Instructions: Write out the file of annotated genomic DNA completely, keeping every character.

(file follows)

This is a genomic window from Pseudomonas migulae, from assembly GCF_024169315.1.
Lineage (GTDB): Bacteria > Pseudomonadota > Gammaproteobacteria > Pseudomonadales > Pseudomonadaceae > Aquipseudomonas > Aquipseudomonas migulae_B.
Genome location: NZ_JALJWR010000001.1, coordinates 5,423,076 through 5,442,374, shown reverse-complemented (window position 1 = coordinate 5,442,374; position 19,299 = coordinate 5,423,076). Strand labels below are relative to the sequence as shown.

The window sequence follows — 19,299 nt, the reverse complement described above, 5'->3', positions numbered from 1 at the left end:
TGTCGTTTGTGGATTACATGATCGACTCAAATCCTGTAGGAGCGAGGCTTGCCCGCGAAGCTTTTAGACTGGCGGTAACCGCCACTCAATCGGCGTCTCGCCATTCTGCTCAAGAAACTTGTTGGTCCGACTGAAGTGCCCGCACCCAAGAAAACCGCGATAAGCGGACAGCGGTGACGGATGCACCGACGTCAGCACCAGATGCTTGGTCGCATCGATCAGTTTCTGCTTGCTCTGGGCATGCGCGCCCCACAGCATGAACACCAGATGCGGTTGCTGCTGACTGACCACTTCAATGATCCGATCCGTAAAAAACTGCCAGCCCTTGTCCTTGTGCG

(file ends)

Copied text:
This is a genomic window from Pseudomonas migulae, from assembly GCF_024169315.1.
Lineage (GTDB): Bacteria > Pseudomonadota > Gammaproteobacteria > Pseudomonadales > Pseudomonadaceae > Aquipseudomonas > Aquipseudomonas migulae_B.
Genome location: NZ_JALJWR010000001.1, coordinates 5,423,076 through 5,442,374, shown reverse-complemented (window position 1 = coordinate 5,442,374; position 19,299 = coordinate 5,423,076). Strand labels below are relative to the sequence as shown.

The window sequence follows — 19,299 nt, the reverse complement described above, 5'->3', positions numbered from 1 at the left end:
TGTCGTTTGTGGATTACATGATCGACTCAAATCCTGTAGGAGCGAGGCTTGCCCGCGAAGCTTTTAGACTGGCGGTAACCGCCACTCAATCGGCGTCTCGCCATTCTGCTCAAGAAACTTGTTGGTCCGACTGAAGTGCCCGCACCCAAGAAAACCGCGATAAGCGGACAGCGGTGACGGATGCACCGACGTCAGCACCAGATGCTTGGTCGCATCGATCAGTTTCTGCTTGCTCTGGGCATGCGCGCCCCACAGCATGAACACCAGATGCGGTTGCTGCTGACTGACCACTTCAATGATCCGATCCGTAAAAAACTGCCAGCCCTTGTCCTTGTGCG